When we moved into our finca in Mallorca there was a traditional metal open fireplace in the sitting room. We’d been looking forward to cosy winters in front of a log fire, roasting chestnuts, as we enjoyed a glass or two of one of the delicious Son Sureda Ric (www.sonsuredaric.com) wines, produced in our region of Mallorca.
We had a small supply of logs delivered and lit our first fire with great excitement, but it wasn’t long before we had to open all the doors and windows because of the smoke billowing around the room. Somewhat counterproductive when you’re lighting a fire to keep warm!
The Boss soon got to grips with the fireplace, but meeting its demand for logs became difficult. Because it was an open fire – and our home is exposed to the north winds that often whip up the valley – the wood burned very quickly and little heat seemed to come into the room.
So we invested in a Norwegian Jotul woodburner, which has filled our winters with warmth and pleasure – and is one of the best things about winter in Mallorca. It’s very economical with logs and, even better, will burn slowly 24/7 if we want it to. Not only does it give us heat, I often cook jacket potatoes inside it, and make soup that sits in a large pan on top of the stove, slowly cooking through the morning so that it’s ready for lunch. Oh, and it makes a useful plate-warmer too!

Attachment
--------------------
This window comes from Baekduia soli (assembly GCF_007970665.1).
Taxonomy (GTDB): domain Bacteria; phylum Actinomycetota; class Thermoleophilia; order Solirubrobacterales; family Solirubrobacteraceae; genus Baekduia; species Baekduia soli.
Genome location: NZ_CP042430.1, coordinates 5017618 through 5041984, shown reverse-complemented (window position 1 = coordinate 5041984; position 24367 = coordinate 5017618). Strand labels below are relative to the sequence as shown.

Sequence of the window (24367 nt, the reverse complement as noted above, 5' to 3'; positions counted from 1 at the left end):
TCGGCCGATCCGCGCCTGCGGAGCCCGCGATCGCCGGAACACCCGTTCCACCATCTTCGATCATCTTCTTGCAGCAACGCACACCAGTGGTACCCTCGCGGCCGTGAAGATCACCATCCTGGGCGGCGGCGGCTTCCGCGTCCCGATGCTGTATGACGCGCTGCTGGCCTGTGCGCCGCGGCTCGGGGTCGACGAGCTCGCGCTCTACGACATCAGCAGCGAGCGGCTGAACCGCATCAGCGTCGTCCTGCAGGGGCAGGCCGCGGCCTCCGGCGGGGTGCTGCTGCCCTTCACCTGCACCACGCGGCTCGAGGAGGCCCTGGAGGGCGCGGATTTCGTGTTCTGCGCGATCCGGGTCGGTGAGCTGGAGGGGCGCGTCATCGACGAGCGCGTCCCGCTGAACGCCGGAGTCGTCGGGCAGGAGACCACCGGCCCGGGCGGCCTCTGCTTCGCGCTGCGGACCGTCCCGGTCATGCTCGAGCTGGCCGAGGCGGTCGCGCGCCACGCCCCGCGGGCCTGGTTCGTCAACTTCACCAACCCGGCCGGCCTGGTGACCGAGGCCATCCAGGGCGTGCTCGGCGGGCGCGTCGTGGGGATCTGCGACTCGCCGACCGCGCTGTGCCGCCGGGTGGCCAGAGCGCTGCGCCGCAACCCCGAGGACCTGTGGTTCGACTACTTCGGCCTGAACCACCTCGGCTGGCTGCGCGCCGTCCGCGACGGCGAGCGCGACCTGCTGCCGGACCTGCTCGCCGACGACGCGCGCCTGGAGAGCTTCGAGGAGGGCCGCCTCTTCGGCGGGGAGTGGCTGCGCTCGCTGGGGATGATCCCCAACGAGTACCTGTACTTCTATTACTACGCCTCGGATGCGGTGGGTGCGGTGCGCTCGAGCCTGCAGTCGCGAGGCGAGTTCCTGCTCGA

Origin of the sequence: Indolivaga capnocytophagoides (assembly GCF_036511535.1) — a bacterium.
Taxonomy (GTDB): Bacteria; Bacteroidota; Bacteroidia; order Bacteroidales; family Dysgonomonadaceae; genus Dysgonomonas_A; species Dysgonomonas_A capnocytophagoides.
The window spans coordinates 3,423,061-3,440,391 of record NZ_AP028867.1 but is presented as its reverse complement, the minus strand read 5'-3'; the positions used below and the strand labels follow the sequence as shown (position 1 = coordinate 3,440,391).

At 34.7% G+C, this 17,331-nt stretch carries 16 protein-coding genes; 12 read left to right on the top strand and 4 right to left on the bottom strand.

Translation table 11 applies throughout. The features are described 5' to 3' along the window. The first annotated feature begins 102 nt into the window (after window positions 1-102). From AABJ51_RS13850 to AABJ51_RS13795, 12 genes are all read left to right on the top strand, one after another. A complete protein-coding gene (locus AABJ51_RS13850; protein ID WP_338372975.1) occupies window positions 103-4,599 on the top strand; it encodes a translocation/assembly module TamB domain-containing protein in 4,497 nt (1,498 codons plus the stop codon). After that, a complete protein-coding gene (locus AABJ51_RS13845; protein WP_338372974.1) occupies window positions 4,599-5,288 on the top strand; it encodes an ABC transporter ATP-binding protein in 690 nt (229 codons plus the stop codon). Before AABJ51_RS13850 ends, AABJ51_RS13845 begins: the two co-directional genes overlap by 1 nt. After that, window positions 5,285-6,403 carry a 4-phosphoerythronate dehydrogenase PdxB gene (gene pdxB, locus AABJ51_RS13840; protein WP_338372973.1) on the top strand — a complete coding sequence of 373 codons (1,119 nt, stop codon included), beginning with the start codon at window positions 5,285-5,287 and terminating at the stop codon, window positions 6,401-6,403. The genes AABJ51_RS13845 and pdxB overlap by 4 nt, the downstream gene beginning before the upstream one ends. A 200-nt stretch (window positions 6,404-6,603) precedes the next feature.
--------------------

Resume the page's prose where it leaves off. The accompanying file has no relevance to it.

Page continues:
One of the things left behind in our finca by the previous owners was a Hergóm stove. It no longer worked, having at some stage had its stovepipe removed, but at one time it would have been used to burn almond shells – a handy fuel on an island with so many almond trees. I’ve tried to persuade The Boss that we should recommission it and install it in the bathroom, but to no avail.
However, I gave the old stove a bit of a spruce-up and it’s become a purely decorative feature in our home – a rustic reminder of how homes like this would once have been heated. Except that on one of our visits to Leroy Merlin – a DIY store on the outskirts of Palma – we saw one of these stoves for sale. It looked exactly the same as ours at home, and had a price tag of 300 euros. So much for nostalgia . . .